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URGENT Truck Bomb Kills 23, Injures 1,000 in Bogota

December 6, 1989

BOGOTA, Colombia (AP) _ A truck bomb exploded during rush hour today in downtown Bogota, killing at least 23 people and injuring about 1,000 near a building housing Colombia’s federal police force, reports said.

Several stores were destroyed, and police appealed for anyone in the area with picks and shovels to help search through rubble for survivors. Cries for help could be heard beneath some of the ruins, according to radio reports.

The explosion left a crater 15 feet deep and 30 feet across, and it damaged or dstroyed 60 cars. A car located 10 feet from the bomb’s crater had the roof flattened, and a body was hanging from a window.

The owner of a hardware store cried out in agony when he saw the bodies of his wife and daughter brought out of the rubble. Only his little girl’s patent leather shoes were visible beneath the bloody sheet covering her.

No one claimed responsibility for the attack, but suspicion fell on drug traffickers who have repeatedly bombed the nation’s city’s in an effort to stop the government from extraditing suspected traffickers to the United States.

The explosion occurred less than 24 hours after the government said a bomb placed aboard a Colombian airliner had caused it to crash shortly after takeoff from Bogota last month, killing all 107 people aboard. Authorities believe the drug traffickers also may have been responsibile for that bomb.

Also today, a reputed Colombian drug dealer who is a nephew of one of the nation’s drug kingpins was reportedly arrested in Switzerland.

The truck, which was rigged with dynamite, exploded in front of the headquarters of the Department of Administrative Security, Colombia’s federal investigations police, the radio reports said.

The bomb damaged the headquarters and several nearby stores. The blast occurred at 7:30 a.m., after the headquarters had opened for the day.

An hour later, firefighters still were trying to control fires amid the remains of stores, and columns of smoke rose over the downtown area.

The Colombian radio networks RCN and Caracol were reporting from the scene of the bombing and quoted police officials there on the number of fatalities.

In a live broadcast interview with Caracol, Health Minister Eduardo Diaz said about 1,000 people had been treated hospitals for bomb blast injuries.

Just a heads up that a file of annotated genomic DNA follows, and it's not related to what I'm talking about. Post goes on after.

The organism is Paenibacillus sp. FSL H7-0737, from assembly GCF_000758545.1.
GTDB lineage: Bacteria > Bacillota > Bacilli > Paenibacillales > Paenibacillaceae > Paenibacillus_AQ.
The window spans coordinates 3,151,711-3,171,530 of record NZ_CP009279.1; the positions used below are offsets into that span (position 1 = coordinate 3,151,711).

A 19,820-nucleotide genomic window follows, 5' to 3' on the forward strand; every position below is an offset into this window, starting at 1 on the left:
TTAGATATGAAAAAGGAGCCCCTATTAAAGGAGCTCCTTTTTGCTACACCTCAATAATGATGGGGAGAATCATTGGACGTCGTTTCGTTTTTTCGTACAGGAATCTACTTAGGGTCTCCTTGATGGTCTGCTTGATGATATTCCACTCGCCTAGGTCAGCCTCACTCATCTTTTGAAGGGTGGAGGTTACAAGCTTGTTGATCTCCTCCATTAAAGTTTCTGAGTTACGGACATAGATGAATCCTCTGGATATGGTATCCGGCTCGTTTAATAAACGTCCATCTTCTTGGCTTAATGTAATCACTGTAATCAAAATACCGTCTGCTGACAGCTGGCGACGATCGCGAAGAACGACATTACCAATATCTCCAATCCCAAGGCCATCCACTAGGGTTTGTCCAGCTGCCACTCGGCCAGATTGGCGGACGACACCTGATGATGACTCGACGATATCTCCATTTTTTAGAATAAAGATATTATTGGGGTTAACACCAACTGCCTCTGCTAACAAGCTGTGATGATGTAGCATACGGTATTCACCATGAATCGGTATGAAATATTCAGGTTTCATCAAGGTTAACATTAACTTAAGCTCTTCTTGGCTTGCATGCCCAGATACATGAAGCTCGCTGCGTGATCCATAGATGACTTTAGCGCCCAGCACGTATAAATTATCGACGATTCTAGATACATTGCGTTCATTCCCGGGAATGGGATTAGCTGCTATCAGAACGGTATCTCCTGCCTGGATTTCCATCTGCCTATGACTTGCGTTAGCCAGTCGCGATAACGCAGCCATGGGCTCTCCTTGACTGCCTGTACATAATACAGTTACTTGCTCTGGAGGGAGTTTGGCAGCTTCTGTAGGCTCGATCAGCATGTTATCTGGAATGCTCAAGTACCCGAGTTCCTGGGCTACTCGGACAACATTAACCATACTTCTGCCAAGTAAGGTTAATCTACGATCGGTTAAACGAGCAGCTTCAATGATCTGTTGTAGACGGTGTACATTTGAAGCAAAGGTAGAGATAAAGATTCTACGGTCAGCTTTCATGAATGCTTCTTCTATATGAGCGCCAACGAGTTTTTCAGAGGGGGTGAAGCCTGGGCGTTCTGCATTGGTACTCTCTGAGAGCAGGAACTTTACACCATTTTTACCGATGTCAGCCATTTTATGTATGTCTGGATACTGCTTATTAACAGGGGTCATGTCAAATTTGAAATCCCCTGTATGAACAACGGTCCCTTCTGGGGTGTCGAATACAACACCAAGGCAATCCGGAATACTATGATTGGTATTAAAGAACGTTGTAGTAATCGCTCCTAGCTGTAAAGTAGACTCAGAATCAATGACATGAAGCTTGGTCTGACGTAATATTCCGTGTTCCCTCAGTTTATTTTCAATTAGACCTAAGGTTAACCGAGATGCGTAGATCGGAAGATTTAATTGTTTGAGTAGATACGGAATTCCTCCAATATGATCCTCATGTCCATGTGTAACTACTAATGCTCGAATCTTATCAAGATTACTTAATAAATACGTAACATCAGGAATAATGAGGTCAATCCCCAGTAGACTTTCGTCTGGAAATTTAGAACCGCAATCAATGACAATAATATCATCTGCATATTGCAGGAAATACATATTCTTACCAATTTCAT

The police department, known as the DAS, is where many foreigners usually line up at this time of year to get authorization to leave the country for Christmas vacations. However, it was not known immediately if any foreigners were among the victims of the explosion. The foreigners must get clearance from th DAS, which determines whether they face any criminal charges in Colombia.

The building is near a plaza that is normally filled with fruit and candy vendors in the morning and scores of people walking to work.

The goverment of President Virgilio Barco declared war on the nation’s cocaine cartels after Sen. Luis Carlos Galan, a leading presidential candidate and anti-drug crusader, was assassinated on Aug. 18. As part of the crackdown, the government has been extraditing drug suspects wanted on charges in the United States.

The drug traffickers have responded with a nationwide bombing campaign. More than 200 attacks have killed 29 people and wounded 238.

Hours after the report on the plane bombing Tuesday, a judge investigating drug traffickers was assassinated, the fourth judge killed in 15 weeks.

Judge Bernardo Jaramillo Uribe was shot and killed while strolling through Medellin, the base of the South American country’s largest cocaine cartel.

In June, Jaramillo ordered destroyed 770 pounds of cocaine and five drug processing laboratories seized by police in Segovia, 175 miles northwest of Bogota. He also looking into the massacre of 43 people in Segovia on Nov. 11, 1988. The government blamed a paramilitary assassination team financed by drug traffickers.

Authorities investigating the plane crash said that a bomb had been placed inside the passenger area of Avianca Flight 203 that exploded Nov. 27.

Colombians reacted with shock and fear to the official report of the airplane bombing, which caused the highest death toll from a single attack in the wave of terrorism.

In Lugano, Switzerland, police said today that Severo ″Junior″ Escobar, reputedly one of Columbia’s leading drug barons, has been arrested in southern Switzerland.

A police spokesman who declined to give his name confirmed reports in the French-language Tribune de Geneve that the 30-year-old nephew of Colombian kingpin, Pablo Escobar Gaviria, 39, was arrested Nov. 29.

The elder Escobar is considered one of the top 12 Colombian drug dealers sought in the United States and has been indicted five times in Florida and Louisiana and Colorado on a variety of drug charges.

The spokesman declined to give further details.

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